NYU spearheads project to help chemical industry go green

Researchers at NYU are leading a multi-year project to reduce carbon emissions in chemical manufacturing.

An electrical tower with wires being powered by wind turbines and solar panels.

This article originally appeared in IEEE Spectrum.

A team at New York University’s Tandon School of Engineering is playing a key role in forging a collaboration involving over a dozen US universities and national laboratories aimed at sparking — literally — a fundamental change in how the US chemical industry operates.

The goal is to address the most daunting task looming over the industry: how to make industrial chemistry — especially petrochemistry — greener and more sustainable, partly to meet the escalating demands of greenhouse emission regulations. The nascent, multi-institutional effort will be called “Decarbonizing Chemical Manufacturing Using Sustainable Electrification,” or DC-MUSE.

DC-MUSE was conceived this summer in a workshop attended by over 40 companies and institutions, and organized by a planning grant from the National Science Foundation to build capacity in convergent research. Its aim is to develop technologies and strategies to help the US chemical industry migrate from thermal-based manufacturing processes to electricity-based ones.

A range of government regulations aimed at achieving zero-carbon emissions are driving this migration. These greenhouse emissions regulations will progressively come into effect in the coming decades, culminating, for example, in the European Union’s aim to reduce 95 percent of 1990 level greenhouse emissions by 2050. These and other international regulations on greenhouse emissions could threaten up to 12 percent of all US exports ($220 billion),  if the US chemical industry is not able to decarbonize its processes. The task is clearly enormous, not just for the industry itself but for the larger economy.

“Thirty percent of US industrial CO2 emissions comes from the chemical industry, and 93% of the chemical processes use fossil fuel heat,” noted Andre Taylor,  associate professor at the NYU Tandon School of Engineering. “We're talking about changing a whole industry that also involves a huge societal impact, encompassing 70,000 products, and 25% of the US gross domestic product.”

Many experts believe that the first step in overhauling the chemical industry will involve moving away from thermally-driven chemical reactions and separation processes that require heat from fossil fuels and moving towards reactions that use electricity generated by renewable resources, like wind and solar.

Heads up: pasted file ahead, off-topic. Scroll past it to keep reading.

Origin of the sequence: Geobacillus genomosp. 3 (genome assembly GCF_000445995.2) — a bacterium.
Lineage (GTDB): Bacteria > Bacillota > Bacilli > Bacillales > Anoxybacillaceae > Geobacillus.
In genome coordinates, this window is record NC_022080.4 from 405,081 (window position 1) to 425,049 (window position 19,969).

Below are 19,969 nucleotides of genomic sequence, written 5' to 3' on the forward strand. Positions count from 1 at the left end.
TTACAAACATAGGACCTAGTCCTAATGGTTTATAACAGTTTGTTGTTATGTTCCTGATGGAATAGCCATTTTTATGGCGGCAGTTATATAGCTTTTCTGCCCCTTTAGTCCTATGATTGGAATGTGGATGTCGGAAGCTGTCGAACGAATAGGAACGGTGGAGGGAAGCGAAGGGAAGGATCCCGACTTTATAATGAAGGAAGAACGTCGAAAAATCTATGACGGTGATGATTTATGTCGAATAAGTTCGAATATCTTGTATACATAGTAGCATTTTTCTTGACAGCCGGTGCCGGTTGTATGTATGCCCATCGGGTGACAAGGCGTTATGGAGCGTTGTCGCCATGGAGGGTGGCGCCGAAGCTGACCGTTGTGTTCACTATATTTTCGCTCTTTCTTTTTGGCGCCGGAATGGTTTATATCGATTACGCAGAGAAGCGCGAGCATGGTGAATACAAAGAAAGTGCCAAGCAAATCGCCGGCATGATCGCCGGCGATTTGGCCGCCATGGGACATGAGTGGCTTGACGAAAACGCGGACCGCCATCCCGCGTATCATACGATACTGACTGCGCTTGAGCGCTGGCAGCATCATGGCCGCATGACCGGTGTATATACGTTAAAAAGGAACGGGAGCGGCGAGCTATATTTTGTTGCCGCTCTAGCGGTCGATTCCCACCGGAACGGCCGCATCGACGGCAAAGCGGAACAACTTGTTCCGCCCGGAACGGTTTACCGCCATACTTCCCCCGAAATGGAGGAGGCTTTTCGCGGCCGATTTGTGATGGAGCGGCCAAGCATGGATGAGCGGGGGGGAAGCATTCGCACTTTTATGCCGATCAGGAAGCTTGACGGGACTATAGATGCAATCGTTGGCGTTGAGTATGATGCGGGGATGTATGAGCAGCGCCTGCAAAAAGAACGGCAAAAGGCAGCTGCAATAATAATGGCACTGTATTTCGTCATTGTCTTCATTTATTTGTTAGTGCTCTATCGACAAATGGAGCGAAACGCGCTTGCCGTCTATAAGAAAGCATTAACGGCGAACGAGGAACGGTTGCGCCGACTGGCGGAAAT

While this migration has already started to occur, with penetration of renewable sources into the US electrical grid doubling in the past decade, the technologies for integrating these sources into cost-effective electrified chemical processes has remained practically non-existent.

“After meeting with many chemical industry representatives, we learned that technologies that would enable electrification on the industrial scale don’t exist at this time,” said Yury Dvorkin, assistant professor at NYU’s Tandon School of Engineering. “The industry needs support to develop these technologies so they can be adopted in a way that’s economically feasible.”

One of the areas that Dvorkin and his colleagues believed they needed to focus on was overcoming emerging reliability issues that inhibit and increase the cost of using renewable energy in the electrical grid. In other words, how do you ensure that there are no supply interruptions to the delivery of electricity when energy from the sun and wind can be intermittent?

At the moment, energy storage technologies are not entirely up to the task of balancing out the intermittency of renewable electricity. As a result, NYU Tandon researchers have been looking at storing energy in the form of chemical bonds, as opposed to electrons, as a possible solution.

In energy storage approaches like this, energy is stored chemically in the form of hydrogen, and that hydrogen is reused later in a fuel cell. The fuel cells used to capture the energy are referred to as redox-flow batteries (RFBs). RFBs consist of a positive and negative electrolyte stored in two separate tanks. When the liquids are pumped into the battery cell stack situated between the tanks, a redox reaction occurs and generates electricity at the battery’s electrodes.